Reflecting on how Hostess ended up in this position, Rayburn told CNBC that excessive debt and inadequate reinvestment into a business over a period of many yearsis a recipe for serious trouble at many companies, including Hostess.
“I think for Hostess, we have a path to emerge, but it’s a difficult one, it’s a painful one,” Rayburn says. “It’s painful for the employees because it requires wage concessions, pensions concessions, and they’ve been through this ringer once already. So there is a way, but it’s not an easy way.”
Hostess recently proposed a deal to its union members that would save $200 million in costs, but would come at the expense of cutting wages and health care for 19,000 employees. The unions are expected to vote on the proposal in September.
Asked by the show’s panel whether Hostess’ problems were an expense issue or a revenue issue to the degree revenues aren’t growing enough to diminish the need to cut costs, Rayburn says sales trends at the company have been surprisingly good.
“What has fascinated me about Hostess — because I have done a bunch of different businesses over 29 years — is that our revenues have been stable,” he says. “And so, when you look at, we’ve had everything you can imagine: two bankruptcies, bad press, corn prices like dust bowl levels, which impacts us hugely, because when you are in bankruptcy you can’t hedge. Well, you can hedge for like two months, but you can’t hedge long term."
Asked how much Hostess’ management is asking its employees to give up to make the business viable, Mr. Rayburn was blunt.
“A lot,” he says. “I think in terms of wage concessions it’s about $40 million a year. So, this is an 8% wage cut year one, but I think the key to that is, and what’s different about this from other deals I’ve done, is it is total company wage concessions, it’s not one specific union. In other words, it’s management and everyone. From my point of view, the only way to make this work is everyone has to get in the same boat.”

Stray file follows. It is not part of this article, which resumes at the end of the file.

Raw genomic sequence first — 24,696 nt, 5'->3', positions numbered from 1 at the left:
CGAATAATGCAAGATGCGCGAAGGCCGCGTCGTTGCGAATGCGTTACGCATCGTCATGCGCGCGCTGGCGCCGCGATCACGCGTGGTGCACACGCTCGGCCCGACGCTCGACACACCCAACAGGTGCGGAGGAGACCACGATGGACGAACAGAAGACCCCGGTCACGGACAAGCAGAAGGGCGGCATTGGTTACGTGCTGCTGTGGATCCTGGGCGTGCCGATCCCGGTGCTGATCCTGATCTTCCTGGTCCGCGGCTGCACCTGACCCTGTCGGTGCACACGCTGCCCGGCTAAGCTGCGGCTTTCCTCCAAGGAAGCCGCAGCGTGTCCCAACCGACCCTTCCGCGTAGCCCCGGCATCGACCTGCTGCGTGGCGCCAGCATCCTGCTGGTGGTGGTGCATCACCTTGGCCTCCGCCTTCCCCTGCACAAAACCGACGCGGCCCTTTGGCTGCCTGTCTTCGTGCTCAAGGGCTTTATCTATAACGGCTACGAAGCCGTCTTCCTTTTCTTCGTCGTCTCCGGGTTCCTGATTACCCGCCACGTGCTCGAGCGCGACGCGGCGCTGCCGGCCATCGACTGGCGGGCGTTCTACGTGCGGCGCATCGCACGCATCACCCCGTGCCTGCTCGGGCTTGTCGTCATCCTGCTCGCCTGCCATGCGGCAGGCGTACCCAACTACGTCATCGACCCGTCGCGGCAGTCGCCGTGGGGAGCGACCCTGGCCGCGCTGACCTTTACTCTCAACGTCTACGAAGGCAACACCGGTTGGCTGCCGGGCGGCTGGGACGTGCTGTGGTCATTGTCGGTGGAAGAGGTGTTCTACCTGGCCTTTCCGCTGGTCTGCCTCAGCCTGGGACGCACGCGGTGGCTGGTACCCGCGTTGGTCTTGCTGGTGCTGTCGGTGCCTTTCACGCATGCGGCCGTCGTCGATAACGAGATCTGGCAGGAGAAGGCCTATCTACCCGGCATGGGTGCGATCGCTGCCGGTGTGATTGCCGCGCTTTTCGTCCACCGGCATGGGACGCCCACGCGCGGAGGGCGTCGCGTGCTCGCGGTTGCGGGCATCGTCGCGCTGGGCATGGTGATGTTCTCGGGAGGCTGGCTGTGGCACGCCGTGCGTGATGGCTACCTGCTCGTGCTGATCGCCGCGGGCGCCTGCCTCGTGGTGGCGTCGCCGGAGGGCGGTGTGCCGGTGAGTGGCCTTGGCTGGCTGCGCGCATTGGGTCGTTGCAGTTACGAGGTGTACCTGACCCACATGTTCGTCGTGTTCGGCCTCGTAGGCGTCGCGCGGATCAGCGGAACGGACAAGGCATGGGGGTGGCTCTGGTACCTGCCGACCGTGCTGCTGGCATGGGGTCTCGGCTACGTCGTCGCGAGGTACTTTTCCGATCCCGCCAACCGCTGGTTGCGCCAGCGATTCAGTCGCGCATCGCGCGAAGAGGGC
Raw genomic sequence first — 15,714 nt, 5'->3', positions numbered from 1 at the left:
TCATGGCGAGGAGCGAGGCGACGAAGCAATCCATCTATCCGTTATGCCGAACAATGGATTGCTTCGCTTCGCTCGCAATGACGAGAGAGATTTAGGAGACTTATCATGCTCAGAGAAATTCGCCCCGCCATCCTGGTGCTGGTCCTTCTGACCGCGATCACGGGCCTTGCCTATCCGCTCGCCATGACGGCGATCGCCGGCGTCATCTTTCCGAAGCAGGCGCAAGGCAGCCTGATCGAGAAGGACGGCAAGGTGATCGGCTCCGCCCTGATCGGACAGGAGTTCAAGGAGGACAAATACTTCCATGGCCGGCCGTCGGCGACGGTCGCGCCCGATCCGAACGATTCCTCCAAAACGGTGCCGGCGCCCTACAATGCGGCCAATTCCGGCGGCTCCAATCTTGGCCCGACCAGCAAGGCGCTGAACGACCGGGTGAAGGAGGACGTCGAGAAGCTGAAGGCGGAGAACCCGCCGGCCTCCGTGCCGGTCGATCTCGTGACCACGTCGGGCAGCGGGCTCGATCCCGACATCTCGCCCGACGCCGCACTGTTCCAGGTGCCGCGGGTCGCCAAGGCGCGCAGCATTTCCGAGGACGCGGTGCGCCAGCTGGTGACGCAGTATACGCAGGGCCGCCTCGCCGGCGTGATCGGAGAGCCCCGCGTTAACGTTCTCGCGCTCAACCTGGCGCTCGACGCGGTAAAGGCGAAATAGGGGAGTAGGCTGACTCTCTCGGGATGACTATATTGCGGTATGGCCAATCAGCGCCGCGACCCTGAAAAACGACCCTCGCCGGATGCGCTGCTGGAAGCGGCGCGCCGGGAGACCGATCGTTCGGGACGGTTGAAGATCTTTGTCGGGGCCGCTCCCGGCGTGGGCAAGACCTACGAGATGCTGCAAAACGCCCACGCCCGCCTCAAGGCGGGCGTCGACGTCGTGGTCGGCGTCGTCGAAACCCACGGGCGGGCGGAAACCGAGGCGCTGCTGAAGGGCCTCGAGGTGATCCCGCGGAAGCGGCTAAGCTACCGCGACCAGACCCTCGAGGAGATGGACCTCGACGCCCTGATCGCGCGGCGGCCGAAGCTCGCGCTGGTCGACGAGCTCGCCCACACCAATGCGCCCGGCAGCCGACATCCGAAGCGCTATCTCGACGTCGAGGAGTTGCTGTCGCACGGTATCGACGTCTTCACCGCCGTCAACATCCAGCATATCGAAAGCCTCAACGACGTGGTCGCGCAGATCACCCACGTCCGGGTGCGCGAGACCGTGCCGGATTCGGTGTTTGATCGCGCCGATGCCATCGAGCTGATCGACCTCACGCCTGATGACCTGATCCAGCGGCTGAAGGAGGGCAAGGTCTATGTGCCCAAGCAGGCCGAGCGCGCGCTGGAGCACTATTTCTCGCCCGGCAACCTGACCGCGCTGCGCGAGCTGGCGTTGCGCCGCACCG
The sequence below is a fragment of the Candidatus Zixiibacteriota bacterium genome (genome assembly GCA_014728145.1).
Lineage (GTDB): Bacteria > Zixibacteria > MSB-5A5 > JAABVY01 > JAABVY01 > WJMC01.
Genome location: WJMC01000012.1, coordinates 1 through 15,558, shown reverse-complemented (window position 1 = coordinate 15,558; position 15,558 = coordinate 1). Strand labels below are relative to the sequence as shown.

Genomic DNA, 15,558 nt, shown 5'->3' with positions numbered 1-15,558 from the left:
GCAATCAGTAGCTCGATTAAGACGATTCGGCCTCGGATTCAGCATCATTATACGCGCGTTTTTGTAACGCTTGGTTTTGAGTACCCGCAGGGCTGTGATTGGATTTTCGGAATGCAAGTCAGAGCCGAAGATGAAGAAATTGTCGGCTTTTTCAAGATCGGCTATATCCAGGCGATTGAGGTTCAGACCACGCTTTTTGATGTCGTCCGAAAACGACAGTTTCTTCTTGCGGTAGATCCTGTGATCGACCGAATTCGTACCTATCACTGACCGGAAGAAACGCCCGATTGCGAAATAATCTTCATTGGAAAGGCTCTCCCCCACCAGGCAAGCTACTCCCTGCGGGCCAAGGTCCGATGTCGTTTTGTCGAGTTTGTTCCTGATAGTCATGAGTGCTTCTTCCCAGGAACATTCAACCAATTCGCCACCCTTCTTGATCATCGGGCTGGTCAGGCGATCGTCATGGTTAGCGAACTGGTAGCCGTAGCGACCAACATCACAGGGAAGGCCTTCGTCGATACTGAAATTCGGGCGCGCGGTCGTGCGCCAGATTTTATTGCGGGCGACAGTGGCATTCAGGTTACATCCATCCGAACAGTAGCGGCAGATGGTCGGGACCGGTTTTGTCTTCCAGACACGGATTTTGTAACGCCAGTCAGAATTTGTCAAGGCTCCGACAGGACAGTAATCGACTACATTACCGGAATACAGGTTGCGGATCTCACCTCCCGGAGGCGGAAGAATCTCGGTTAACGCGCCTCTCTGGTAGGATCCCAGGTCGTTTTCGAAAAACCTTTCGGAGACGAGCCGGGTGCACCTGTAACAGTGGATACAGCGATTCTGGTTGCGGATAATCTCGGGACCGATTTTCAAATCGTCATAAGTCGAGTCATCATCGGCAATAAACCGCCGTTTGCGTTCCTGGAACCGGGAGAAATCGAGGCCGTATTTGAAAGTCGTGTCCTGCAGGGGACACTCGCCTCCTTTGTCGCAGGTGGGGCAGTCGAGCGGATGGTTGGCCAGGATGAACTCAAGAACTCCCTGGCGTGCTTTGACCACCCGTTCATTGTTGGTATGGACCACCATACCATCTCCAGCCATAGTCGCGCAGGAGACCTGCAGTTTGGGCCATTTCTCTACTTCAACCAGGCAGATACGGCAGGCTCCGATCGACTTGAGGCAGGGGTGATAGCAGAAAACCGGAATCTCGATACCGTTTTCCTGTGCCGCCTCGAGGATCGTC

While Hostess’ battles with its unions have taken center stage over the past several months, Rayburn was quick to point out that unions don’t “bring down companies.”
“I think that’s an overly simplistic point of view, and I hear that,” Rayburn says. “And there are aspects of union participation that are difficult. In our case, the multi-employer pension plans, which are in the press quite a bit, and the potential liabilities for those, that is a deterrent to investment. That’s a difficult issue, but it’s not one you can’t deal with.”
Mr. Rayburn acknowledged the pension plans stand as liabilities that will need be funded down the road, but are only huge liabilities “if done poorly.”
“In our case, we’ve solved that,” he says. “We can stay in these multi-employer pension plans, and I think that works for our employees, works for our unions. But we have ways to make sure that they’re financially sound. But I don’t think it’s a union issue, I think financial engineering can always get you.”
Rayburn refused to fault past management for Hostess’ current situation, and instead spread the blame around.
“In Hostess’ case, there is plenty of blame for everyone,” he says. “You can look back and you could say, ‘Was it this? Was it this?’ You know frankly, everyone gets complicit in that.”